After a rising career, Menendez also learned a lot from a below par 2003, when she could only manage 63.96 and barely 60.20 for bronze at the Pan American Games, in Santo Domingo. With results far from expected, she decided to skip the World Championships, in Paris, and end the season.
Menendez returned to her top form in time to claim her first Olympic title, at Athens 2004, with a first round effort of 71.53, a Games record and just one centimetre shy of her World record, also set in Greece. "I looked at the Javelin and told myself that I had achieved what I wanted,” Menendez recalled. “I was focused on winning, not on breaking the (World) record. That's all I needed to erase a bad 2003.” She went on to win the World Athletics Final, in Monaco. In total, she won 14 of her 16 outings that year.
“I learned that I could not lose consistency in my training,” Menendez said. “I was a bit out of focus and minor injuries affected my technique. But I regained the concentration I needed in an Olympic year, thanks to the joint work of my coach, physician, physiotherapist, psychologist, and the support of my family.”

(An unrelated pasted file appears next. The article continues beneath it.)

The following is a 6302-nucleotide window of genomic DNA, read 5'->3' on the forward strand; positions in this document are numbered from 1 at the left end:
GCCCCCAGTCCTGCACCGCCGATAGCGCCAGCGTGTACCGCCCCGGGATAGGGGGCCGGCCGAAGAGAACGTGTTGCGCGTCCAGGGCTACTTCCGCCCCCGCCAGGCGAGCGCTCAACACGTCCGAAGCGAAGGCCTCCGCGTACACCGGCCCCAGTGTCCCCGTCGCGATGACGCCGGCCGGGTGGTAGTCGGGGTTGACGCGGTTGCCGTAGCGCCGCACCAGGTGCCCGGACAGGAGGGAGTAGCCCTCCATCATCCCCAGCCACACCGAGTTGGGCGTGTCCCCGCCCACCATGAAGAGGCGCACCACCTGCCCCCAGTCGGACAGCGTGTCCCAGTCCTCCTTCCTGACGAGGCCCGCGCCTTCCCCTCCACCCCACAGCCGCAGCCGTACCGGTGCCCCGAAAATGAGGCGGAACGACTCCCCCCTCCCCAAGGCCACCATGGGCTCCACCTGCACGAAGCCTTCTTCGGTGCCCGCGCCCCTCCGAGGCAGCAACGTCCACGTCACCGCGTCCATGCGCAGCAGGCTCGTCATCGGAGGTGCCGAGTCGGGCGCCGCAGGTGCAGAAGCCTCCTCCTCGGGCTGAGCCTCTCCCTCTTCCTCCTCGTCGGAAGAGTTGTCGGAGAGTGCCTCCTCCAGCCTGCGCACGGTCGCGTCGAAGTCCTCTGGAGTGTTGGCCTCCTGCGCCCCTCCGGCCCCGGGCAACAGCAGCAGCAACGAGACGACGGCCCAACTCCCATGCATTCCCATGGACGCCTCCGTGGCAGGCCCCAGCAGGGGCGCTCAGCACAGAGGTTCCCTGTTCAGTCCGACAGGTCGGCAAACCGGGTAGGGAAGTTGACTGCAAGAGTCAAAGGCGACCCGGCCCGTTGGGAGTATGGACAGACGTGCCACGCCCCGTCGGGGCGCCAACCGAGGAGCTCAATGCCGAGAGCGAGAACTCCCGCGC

In 2005, Menendez remained strong with 11 wins in 13 appearances. She regained her World crown on the highest note, in front of a Javelin-crazy country (Helsinki, Finland). On the final day of the World Championships, and in her first attempt, Menendez released the 600g implement to 71.70, a World record, to seal a successful performance for Cuba in the Finnish capital.
“I came to win and the (World) record came out,” she said. “Thank God that I broke the World record because they (my opponents) were chasing me. Every time I go out on the track I try to do my best on the first throw. I cannot waste time and wait for the final rounds to win the gold medal. I try to start fast and hard.” She ended her season with her second consecutive victory at the World Athletics Final.
Similar to Athens, Menendez arrives in Beijing after two below-par years, affected by injuries, especially in her left ankle. She was only second at the 2006 CAC Games, in Colombia, but managed to regain her supremacy at the Pan American Games, in Rio de Janeiro, in one of her four competitions in 2007.